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Few Japanese patients involved in trials of Soliris for NMOSD

Altogether, 147 patients in Japan were treated with Soliris between the time of its approval in November 2019 through the study cut-off in April 2022. Among them, 71 had at least one case report form filled in and were therefore included in the analysis.

The vast majority were women — 94.4% — and the mean disease duration among patients was 6.8 years. At the time of NMOSD diagnosis, nearly half (49.3%) had symptoms of spinal cord inflammation, and a comparable proportion (47.9%) had symptoms of optic nerve inflammation.

Participants were on Soliris for a mean of 44.6 weeks, or about 10 months, and up to nearly two years.

At the cut-off date, 83.1% were still receiving Soliris, while 12 patients (16.9%) had stopped treatment. Three did so due to side effects: two due to fever and one due to pulmonary hypertension, or high blood pressure in the blood vessels that supply the lungs.

A total of 19 patients (26.8%) experienced side effects. This translated into about 31 side effects per 100 patient-years, far less than the about 183 reported in PREVENT and its OLE study.

Patient-years is a measure of the number of people participating in a study and the amount of time they were followed. For example, 100 patient-years refer to data gathered from 100 patients who were followed for one year.

These findings in Japanese patients are consistent with the efficacy and safety results from the global phase 3 PREVENT study of [Soliris] versus placebo in [AQP4-related] NMOSD and its [extension study], in which Japanese participants were low in number.


In 10 patients (14.1%), side effects were considered likely related to treatment. None was a meningococcal infection, the most serious possible side effect of Soliris. The patient experiencing pulmonary hypertension also developed lupus, another autoimmune condition, that was thought to be related to Soliris treatment; that individual died seven months after the last dose.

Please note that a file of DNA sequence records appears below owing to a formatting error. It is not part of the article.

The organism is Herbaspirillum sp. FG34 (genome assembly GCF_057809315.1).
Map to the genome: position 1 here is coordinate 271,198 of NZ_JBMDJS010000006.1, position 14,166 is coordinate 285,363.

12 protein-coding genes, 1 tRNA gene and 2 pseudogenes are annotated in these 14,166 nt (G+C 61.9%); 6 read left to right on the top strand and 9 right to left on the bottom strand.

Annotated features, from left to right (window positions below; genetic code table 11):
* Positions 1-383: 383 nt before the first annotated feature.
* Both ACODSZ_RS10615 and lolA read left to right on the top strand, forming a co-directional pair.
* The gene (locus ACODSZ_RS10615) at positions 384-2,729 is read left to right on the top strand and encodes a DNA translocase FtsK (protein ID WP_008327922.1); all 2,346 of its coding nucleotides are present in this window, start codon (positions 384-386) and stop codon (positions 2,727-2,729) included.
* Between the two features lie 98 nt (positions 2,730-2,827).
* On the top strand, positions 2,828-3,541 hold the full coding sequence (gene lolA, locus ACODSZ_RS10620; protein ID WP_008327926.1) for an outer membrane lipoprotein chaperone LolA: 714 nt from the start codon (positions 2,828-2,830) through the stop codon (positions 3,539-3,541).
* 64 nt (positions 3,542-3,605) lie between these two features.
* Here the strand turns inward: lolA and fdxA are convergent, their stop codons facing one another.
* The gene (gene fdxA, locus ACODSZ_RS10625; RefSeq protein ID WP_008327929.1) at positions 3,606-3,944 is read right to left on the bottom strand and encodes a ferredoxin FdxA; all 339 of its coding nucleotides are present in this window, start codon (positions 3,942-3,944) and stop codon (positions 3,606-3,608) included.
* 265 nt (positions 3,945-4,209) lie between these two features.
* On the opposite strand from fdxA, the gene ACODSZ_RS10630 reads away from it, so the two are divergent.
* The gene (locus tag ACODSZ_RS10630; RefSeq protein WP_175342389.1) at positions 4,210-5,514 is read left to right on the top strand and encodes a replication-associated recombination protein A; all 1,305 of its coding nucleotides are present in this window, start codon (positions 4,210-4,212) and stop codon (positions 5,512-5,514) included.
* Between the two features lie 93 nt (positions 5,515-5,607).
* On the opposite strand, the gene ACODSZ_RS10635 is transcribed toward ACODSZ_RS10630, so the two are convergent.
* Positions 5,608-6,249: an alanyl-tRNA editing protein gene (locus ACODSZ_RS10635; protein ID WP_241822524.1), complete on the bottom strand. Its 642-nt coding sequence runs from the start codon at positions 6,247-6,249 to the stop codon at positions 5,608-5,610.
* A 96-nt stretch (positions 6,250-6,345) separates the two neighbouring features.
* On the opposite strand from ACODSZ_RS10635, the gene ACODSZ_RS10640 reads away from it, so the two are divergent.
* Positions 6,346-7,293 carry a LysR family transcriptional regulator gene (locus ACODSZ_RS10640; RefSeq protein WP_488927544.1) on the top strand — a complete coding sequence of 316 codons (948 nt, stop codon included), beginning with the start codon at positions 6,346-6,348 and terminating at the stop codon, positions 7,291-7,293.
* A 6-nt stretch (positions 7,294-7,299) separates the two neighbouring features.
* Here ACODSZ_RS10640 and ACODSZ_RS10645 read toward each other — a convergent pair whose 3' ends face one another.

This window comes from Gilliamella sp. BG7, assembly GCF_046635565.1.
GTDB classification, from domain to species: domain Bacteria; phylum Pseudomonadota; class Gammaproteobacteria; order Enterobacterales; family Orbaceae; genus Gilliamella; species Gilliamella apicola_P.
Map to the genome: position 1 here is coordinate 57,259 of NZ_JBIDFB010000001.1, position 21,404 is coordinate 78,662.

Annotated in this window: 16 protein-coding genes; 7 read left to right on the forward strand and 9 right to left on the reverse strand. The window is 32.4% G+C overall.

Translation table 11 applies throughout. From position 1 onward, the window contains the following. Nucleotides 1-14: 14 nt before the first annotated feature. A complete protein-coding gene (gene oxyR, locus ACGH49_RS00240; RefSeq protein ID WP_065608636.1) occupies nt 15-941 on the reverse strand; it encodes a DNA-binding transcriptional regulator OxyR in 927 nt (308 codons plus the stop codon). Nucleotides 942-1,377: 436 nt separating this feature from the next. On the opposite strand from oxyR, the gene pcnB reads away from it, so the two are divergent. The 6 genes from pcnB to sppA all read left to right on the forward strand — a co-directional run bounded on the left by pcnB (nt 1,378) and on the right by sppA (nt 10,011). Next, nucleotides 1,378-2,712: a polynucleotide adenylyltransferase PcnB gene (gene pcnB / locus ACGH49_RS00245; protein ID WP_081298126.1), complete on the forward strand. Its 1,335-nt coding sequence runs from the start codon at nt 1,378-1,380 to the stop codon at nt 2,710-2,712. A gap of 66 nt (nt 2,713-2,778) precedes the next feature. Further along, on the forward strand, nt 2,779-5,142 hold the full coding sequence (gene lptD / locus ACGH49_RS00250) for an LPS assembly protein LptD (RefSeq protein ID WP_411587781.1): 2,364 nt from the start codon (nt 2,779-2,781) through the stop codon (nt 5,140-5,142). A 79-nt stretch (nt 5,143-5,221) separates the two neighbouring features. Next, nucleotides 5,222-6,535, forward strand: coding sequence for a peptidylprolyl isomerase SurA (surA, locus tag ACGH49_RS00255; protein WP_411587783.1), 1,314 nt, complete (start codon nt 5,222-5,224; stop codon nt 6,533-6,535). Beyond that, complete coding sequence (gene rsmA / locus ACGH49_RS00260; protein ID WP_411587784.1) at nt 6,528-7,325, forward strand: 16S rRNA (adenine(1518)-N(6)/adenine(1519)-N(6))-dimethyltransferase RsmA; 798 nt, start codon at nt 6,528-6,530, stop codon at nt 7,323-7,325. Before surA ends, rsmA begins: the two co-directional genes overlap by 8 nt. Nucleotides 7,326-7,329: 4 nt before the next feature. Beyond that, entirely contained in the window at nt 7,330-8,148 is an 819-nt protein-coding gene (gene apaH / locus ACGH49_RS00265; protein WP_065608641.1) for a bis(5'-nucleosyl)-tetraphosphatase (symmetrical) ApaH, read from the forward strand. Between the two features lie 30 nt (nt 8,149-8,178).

Three patients were excluded from the effectiveness analysis because they had participated in the PREVENT study. While 75% of these patients had experienced a relapse in the two years prior to entry in the post-marketing study, only one had a relapse during the study’s two-year period.

In addition, the patients’ mean daily dose of the glucocorticoid prednisolone was reduced by 67.1% and the proportion of patients prescribed other immunosuppressive treatments dropped from 54.4% in the six months prior to starting Soliris to 47.5% in the 6-12 months thereafter.

Reductions also were observed in the use of other therapeutic approaches, such as intravenous immunoglobulin and plasma exchange; both procedures aim to reduce the levels of harmful self-reactive antibodies.

These interim results suggest that Soliris, when used for patients with NMOSD, may reduce the need for additional medications.

“These findings in Japanese patients are consistent with the efficacy and safety results from the global phase 3 PREVENT study of [Soliris] versus placebo in [AQP4-related] NMOSD and its OLE, in which Japanese participants were low in number,” the researchers wrote.

“Further data will become available over the course of the 7-year surveillance period to help understand the long-term impact of [Soliris] in Japanese patients with [AQP4-related] NMOSD,” the researchers concluded.